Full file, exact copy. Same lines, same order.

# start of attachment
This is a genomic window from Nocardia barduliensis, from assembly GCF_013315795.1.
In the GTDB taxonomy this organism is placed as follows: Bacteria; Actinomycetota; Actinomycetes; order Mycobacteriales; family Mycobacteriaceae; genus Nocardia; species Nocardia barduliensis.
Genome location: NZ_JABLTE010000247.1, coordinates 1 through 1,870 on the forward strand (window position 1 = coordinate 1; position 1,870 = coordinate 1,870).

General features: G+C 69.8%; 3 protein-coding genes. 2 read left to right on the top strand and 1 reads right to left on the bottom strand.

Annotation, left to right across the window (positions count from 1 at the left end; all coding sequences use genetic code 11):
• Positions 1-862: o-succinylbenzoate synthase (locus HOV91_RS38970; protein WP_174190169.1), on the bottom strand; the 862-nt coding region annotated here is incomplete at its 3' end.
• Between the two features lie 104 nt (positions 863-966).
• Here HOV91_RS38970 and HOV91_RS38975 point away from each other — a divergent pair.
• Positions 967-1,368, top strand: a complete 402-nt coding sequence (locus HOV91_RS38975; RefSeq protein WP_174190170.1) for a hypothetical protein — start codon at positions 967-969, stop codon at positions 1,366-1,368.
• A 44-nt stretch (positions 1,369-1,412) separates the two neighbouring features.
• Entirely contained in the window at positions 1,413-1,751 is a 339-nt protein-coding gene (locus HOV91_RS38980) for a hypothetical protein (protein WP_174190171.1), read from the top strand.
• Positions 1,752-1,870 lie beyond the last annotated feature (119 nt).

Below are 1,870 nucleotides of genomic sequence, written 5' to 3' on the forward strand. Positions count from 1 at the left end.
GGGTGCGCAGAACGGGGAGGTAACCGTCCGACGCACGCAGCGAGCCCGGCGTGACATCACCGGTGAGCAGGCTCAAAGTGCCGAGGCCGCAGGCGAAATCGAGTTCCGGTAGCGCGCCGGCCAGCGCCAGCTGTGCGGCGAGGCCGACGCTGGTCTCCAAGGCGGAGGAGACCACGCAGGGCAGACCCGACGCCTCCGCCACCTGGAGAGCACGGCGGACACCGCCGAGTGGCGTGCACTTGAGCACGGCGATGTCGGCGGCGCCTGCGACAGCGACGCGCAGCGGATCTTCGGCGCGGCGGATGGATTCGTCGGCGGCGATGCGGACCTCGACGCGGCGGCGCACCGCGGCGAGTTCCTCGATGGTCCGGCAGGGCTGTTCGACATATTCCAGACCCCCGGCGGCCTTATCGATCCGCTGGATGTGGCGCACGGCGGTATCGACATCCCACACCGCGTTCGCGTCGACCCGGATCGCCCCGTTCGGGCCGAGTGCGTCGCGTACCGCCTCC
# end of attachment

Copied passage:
This is a genomic window from Nocardia barduliensis, from assembly GCF_013315795.1.
In the GTDB taxonomy this organism is placed as follows: Bacteria; Actinomycetota; Actinomycetes; order Mycobacteriales; family Mycobacteriaceae; genus Nocardia; species Nocardia barduliensis.
Genome location: NZ_JABLTE010000247.1, coordinates 1 through 1,870 on the forward strand (window position 1 = coordinate 1; position 1,870 = coordinate 1,870).

General features: G+C 69.8%; 3 protein-coding genes. 2 read left to right on the top strand and 1 reads right to left on the bottom strand.

Annotation, left to right across the window (positions count from 1 at the left end; all coding sequences use genetic code 11):
• Positions 1-862: o-succinylbenzoate synthase (locus HOV91_RS38970; protein WP_174190169.1), on the bottom strand; the 862-nt coding region annotated here is incomplete at its 3' end.
• Between the two features lie 104 nt (positions 863-966).
• Here HOV91_RS38970 and HOV91_RS38975 point away from each other — a divergent pair.
• Positions 967-1,368, top strand: a complete 402-nt coding sequence (locus HOV91_RS38975; RefSeq protein WP_174190170.1) for a hypothetical protein — start codon at positions 967-969, stop codon at positions 1,366-1,368.
• A 44-nt stretch (positions 1,369-1,412) separates the two neighbouring features.
• Entirely contained in the window at positions 1,413-1,751 is a 339-nt protein-coding gene (locus HOV91_RS38980) for a hypothetical protein (protein WP_174190171.1), read from the top strand.
• Positions 1,752-1,870 lie beyond the last annotated feature (119 nt).

Below are 1,870 nucleotides of genomic sequence, written 5' to 3' on the forward strand. Positions count from 1 at the left end.
GGGTGCGCAGAACGGGGAGGTAACCGTCCGACGCACGCAGCGAGCCCGGCGTGACATCACCGGTGAGCAGGCTCAAAGTGCCGAGGCCGCAGGCGAAATCGAGTTCCGGTAGCGCGCCGGCCAGCGCCAGCTGTGCGGCGAGGCCGACGCTGGTCTCCAAGGCGGAGGAGACCACGCAGGGCAGACCCGACGCCTCCGCCACCTGGAGAGCACGGCGGACACCGCCGAGTGGCGTGCACTTGAGCACGGCGATGTCGGCGGCGCCTGCGACAGCGACGCGCAGCGGATCTTCGGCGCGGCGGATGGATTCGTCGGCGGCGATGCGGACCTCGACGCGGCGGCGCACCGCGGCGAGTTCCTCGATGGTCCGGCAGGGCTGTTCGACATATTCCAGACCCCCGGCGGCCTTATCGATCCGCTGGATGTGGCGCACGGCGGTATCGACATCCCACACCGCGTTCGCGTCGACCCGGATCGCCCCGTTCGGGCCGAGTGCGTCGCGTACCGCCTCC